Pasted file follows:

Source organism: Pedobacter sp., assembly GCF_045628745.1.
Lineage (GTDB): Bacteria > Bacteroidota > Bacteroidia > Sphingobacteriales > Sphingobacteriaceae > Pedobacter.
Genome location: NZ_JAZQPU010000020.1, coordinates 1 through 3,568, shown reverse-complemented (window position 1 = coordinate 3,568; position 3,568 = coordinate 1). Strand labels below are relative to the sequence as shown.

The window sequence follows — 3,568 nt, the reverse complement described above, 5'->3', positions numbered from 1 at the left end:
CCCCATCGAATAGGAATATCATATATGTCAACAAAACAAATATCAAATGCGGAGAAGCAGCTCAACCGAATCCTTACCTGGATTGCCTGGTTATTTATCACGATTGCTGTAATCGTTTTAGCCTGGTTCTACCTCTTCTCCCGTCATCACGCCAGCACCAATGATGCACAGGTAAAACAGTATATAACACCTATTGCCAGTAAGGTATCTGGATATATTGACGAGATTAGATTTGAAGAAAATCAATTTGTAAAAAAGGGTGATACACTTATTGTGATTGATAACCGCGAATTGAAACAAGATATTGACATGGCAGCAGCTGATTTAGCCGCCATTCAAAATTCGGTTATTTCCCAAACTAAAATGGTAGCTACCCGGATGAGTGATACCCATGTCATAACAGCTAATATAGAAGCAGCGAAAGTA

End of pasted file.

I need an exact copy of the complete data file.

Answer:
Source organism: Pedobacter sp., assembly GCF_045628745.1.
Lineage (GTDB): Bacteria > Bacteroidota > Bacteroidia > Sphingobacteriales > Sphingobacteriaceae > Pedobacter.
Genome location: NZ_JAZQPU010000020.1, coordinates 1 through 3,568, shown reverse-complemented (window position 1 = coordinate 3,568; position 3,568 = coordinate 1). Strand labels below are relative to the sequence as shown.

The window sequence follows — 3,568 nt, the reverse complement described above, 5'->3', positions numbered from 1 at the left end:
CCCCATCGAATAGGAATATCATATATGTCAACAAAACAAATATCAAATGCGGAGAAGCAGCTCAACCGAATCCTTACCTGGATTGCCTGGTTATTTATCACGATTGCTGTAATCGTTTTAGCCTGGTTCTACCTCTTCTCCCGTCATCACGCCAGCACCAATGATGCACAGGTAAAACAGTATATAACACCTATTGCCAGTAAGGTATCTGGATATATTGACGAGATTAGATTTGAAGAAAATCAATTTGTAAAAAAGGGTGATACACTTATTGTGATTGATAACCGCGAATTGAAACAAGATATTGACATGGCAGCAGCTGATTTAGCCGCCATTCAAAATTCGGTTATTTCCCAAACTAAAATGGTAGCTACCCGGATGAGTGATACCCATGTCATAACAGCTAATATAGAAGCAGCGAAAGTA